February 6, 2013 , by DREAMS, 1 Comment
Rap-Addicted » My Dreams Mag
Initially, he was mocked for his rapping abilities. But today, Rapoholic is a well-known NepHop artist in the Nepalese community in the UK. The 23-year-old battled his way and rapped it away.

Photos: Shuttlestock

Last year, Bhimsen Thapa’s video went viral, but for all the wrong reasons.

The 23-year-old rapper, better known as Rapoholic because of his addiction to rap, surfaced all over the Internet, especially in the Nepalese community worldwide.

“It was disgusting,” says the rapper, reflecting on a spontaneous performance at a Nepalese party in London.

The video was mocked and criticised extensively on social networking sites.

But Thapa used those criticisms to self-evaluate and sharpen his rapping skills.

A year later, in July, Rapoholic won the Best NepHop Artist Award at the Nepalese Excellence Award, which honours Nepalese talent in the UK.

“I didn’t give up,” the rapper says. “I thought I could do better and so I continued. Instead of rapping in English, which is not my mother tongue, I focused rapping in Nepali.”

These days, Rapoholic is well recognised in the Nepalese community and performs regularly at various community events. But it’s not his profession but only a passion.

“It’s just a hobby to be honest,” says Thapa who is a business student and works part time as a chef at a restaurant in London.

A fan of American rappers like 2Pac, Notorious B.I.G. and 50 Cent, Thapa says his interest in rap sprouted listening to local artists like the rapper duo Girish-Pranil, better known as GP, and Nirnaya Da’ Nsk.

“You can express yourself freely in rap,” he explains his inclination toward this genre of music.

In his songs, Thapa says he likes to “talk about social issues.”

In his latest release, Rapoholic raps about student life abroad—the glamour attached to it and also about the hardships.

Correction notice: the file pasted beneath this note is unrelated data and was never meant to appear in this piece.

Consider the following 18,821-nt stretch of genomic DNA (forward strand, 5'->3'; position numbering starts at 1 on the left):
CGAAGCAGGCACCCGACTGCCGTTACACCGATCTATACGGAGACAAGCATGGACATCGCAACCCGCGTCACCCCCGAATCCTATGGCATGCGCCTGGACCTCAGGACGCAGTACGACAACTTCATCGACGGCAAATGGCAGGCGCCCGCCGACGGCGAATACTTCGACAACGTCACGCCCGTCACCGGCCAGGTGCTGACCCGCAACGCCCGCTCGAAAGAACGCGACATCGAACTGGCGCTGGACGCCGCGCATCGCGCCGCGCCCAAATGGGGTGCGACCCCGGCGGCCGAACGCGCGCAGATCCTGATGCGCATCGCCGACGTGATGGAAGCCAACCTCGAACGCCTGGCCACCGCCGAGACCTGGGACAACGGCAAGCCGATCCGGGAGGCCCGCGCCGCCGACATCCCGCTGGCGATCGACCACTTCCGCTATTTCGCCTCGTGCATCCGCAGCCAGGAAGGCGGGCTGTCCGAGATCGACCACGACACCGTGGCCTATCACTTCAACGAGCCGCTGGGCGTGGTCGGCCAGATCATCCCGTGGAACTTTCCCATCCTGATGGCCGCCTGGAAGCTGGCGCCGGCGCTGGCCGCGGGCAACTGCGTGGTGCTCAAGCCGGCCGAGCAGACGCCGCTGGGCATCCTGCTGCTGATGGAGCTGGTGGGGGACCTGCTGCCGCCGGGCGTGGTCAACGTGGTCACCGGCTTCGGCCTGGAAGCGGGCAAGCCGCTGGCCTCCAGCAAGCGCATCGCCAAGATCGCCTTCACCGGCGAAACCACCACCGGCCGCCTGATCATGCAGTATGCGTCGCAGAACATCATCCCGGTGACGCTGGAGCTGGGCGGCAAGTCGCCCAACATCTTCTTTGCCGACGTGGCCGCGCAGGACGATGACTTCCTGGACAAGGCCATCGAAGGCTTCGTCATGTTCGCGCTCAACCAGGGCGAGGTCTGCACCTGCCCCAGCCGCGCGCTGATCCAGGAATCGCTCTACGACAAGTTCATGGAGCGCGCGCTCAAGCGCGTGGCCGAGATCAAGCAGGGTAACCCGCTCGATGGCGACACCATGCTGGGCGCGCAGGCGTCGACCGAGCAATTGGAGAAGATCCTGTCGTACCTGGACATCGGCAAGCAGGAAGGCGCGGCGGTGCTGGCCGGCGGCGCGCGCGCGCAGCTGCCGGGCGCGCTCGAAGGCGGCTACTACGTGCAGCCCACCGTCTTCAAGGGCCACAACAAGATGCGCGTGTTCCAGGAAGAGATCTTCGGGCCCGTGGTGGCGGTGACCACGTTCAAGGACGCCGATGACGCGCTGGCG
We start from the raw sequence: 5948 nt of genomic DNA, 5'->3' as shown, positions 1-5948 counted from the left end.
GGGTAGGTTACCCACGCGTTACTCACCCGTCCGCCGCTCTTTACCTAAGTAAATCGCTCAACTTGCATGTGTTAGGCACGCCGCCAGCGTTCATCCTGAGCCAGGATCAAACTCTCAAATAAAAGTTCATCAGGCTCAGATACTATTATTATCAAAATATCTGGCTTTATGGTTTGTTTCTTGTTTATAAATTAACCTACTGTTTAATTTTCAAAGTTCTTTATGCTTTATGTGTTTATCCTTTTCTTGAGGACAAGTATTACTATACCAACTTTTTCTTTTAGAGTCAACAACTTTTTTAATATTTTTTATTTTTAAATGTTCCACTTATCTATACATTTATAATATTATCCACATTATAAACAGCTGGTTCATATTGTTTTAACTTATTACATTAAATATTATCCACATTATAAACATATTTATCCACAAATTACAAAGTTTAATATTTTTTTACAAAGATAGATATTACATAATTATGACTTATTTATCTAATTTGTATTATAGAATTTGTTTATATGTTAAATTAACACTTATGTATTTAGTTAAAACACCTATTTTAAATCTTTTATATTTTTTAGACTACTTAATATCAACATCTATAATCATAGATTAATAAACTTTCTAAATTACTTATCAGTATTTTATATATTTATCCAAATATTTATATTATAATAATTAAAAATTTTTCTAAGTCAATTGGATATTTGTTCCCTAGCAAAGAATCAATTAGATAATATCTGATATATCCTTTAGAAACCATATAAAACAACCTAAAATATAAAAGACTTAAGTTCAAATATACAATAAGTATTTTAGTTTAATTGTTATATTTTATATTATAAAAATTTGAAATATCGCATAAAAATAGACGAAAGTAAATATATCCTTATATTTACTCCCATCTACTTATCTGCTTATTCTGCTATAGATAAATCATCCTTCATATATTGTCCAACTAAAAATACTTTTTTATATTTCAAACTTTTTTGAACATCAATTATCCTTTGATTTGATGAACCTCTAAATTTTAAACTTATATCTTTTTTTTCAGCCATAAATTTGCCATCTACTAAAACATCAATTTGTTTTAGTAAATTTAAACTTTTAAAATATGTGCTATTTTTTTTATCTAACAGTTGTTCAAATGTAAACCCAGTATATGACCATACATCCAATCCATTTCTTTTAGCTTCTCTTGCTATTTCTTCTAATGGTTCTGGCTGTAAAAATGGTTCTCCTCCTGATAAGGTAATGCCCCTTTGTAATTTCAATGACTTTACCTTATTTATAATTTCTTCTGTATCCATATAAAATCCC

Thapa came to London three years ago as a student, and he says he could relate to the song.

Growing up in a small village in the outskirts of Pokhara, he bought cassettes and CDs just to learn the lyrics.

“There was no Internet and I used to rewind and replay the songs multiple times just to copy the lyrics and memorise it,” Thapa says.

A teenage fascination flowered into an intense passion when Thapa met his rap partner Rajeev Shrestha, also known as Robokok, in one of his classes in London.

They battled freestyle, co-wrote songs and rehearsed together. Robokok also helped Rapoholic to self-record and edit their music.

And he has been using the skills since.

In his YouTube channel BTM992mgr, Rapoholic has posted self-recorded videos from his room to his performances at parties and also his official video for “Student Life.”

“I’ve never recorded in the studio,” Thapa says.

Rapping for him is solely a personal interest, which he has no intentions of pursuing professionally.

“I do this to entertain people and also keep my passion alive,” Thapa says.

Despite loathing, Thapa continued to pursue his passion and is happy to have kept his interest intact.

“If you think you can do something, you shouldn’t give up,” he sounds determined. “You should show your talent. If you’re capable, you’ll definitely prove yourself.”

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Categorised in: Features

One comment on “Rap-Addicted

  1. Ojesh Singh says:

    Even though, I didn’t like the sort of music Rapoholic did, he slowly started to grow on me. He is not my favourite rapper but I think the boy has something about himself.

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